Dry coating is a method of affixing metals and oxide products on PET films and other base films. It is characterized by the ability to allow precise layering of extremely thin films measured in nanometers.
In this technology, the vaporized material of metals and oxide products are heated in a vacuum, and the metal particles converted into a gas are adhered to the surface of the base film. To visualize the process, think of a cup of hot water covered with plastic wrap and the phenomenon of the moisture adhering to the plastic wrap. (The hot water is the vaporized material, and the wrap is the base film.)
It is possible to add a variety of functions depending on the type and thickness of the metal, including designability, conductivity, shielding capacity, and gas barrier characteristics. The products are used in a wide range of sectors. This process also has the advantage of being cheaper than sputtering.
The metallic yarn used for obi belts made with Nishijin brocade is made by weaving the film created by combining film with aluminum, gold, and silver into the thread.
This can provide moisture prevention and light blocking properties by creating films from aluminum and other metals.
Dry coating technology is utilized for shield films for electronic equipment.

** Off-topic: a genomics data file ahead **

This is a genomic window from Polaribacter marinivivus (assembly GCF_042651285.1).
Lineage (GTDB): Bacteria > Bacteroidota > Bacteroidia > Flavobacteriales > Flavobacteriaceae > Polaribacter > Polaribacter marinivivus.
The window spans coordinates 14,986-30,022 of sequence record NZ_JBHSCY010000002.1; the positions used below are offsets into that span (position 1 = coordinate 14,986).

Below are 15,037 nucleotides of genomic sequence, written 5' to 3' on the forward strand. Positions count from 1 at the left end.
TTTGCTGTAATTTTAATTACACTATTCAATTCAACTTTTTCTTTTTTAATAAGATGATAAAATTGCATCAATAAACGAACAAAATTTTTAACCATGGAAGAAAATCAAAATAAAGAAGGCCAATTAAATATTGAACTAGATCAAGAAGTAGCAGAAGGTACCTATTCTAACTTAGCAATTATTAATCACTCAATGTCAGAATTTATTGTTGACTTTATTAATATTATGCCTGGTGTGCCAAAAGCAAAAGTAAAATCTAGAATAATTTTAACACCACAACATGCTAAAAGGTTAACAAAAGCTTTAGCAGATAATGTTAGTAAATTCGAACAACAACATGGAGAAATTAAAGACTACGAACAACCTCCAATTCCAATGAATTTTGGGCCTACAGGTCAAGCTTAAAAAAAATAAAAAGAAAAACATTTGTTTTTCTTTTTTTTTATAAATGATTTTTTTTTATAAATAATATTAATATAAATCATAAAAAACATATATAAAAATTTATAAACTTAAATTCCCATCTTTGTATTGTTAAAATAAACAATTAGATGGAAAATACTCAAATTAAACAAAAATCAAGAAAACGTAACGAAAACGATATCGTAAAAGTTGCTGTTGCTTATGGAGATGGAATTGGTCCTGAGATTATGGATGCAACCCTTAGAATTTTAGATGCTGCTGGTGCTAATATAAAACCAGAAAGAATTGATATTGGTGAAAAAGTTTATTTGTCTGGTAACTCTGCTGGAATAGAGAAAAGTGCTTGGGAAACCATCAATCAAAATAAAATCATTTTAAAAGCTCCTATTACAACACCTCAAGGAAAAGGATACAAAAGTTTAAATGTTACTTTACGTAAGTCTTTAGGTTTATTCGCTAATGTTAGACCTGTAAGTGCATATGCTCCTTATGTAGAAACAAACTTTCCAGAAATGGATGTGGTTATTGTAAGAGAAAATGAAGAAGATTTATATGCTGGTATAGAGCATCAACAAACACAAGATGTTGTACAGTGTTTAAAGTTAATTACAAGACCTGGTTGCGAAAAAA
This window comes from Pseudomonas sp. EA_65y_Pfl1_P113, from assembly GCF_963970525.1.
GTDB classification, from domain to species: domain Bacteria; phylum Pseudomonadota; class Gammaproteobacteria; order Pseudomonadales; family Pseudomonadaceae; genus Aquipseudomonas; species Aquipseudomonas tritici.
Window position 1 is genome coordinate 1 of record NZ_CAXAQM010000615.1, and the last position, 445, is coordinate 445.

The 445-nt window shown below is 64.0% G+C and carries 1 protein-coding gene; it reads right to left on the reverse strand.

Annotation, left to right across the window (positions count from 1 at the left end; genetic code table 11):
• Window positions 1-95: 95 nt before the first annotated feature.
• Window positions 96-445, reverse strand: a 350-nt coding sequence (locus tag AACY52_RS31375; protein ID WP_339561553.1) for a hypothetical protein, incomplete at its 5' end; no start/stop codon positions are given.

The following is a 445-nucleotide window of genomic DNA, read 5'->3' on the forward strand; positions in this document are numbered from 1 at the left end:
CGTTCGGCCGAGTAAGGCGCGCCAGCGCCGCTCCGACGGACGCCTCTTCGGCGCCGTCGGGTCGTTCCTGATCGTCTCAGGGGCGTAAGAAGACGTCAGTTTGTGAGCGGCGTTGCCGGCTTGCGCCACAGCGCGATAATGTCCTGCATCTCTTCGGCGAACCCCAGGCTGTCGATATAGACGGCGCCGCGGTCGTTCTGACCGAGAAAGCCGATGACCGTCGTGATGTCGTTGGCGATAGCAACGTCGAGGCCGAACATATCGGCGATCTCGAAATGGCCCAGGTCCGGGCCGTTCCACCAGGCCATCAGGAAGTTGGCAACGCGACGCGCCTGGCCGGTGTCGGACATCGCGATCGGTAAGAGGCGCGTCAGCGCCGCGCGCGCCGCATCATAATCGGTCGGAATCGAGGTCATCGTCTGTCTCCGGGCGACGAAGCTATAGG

Creating a film out of silver or other highly reflective metals enables the production of light, sturdy mirrors and reflective films for liquid crystal displays.
Dry coating is a method suited for adhering metals to film. Its primary feature is the capacity to incorporate the characteristics of individual metals.
The first characteristic of metals is their shiny, metallic luster. That luster can be employed to add design characteristics and decorations. Examples of use include metallic yarns, films for advertising, packaging material, and the surfaces of electrical products.
The second characteristic is that they conduct electricity. This capability differs with the type of metal, but when a high degree of conductivity is required, metals such as silver and copper, with a high electric conductivity ratio, are made into films.
The third characteristic is reflectivity. Using the luster of metals enables light rays to be reflected. The degree of luster differs according to the type of metal, so they are differentiated by use.
Aluminum is acceptable for use with ordinary mirrors, but highly reflective metals such as silver are selected when a very high degree of reflectivity is required, such as for the reflective films for liquid crystal displays.
Dry coating is used in different sectors in these ways, but in fact, few products use dry coating only. Most products are composites that use both dry coating and wet coating. The Nakai Group has plants specializing exclusively in dry coating, wet coating, and composites, so we have created products for a wide range of sectors by blending these technologies.
As the needs increase in the future for thinner and lighter electronic products and other products in the high tech sector, our role as an all-round manufacturer of thin film coatings will likely grow. As part of that process, we hope to further develop dry coating, which enables the creation of thin films at the nano-level, to become our core technology.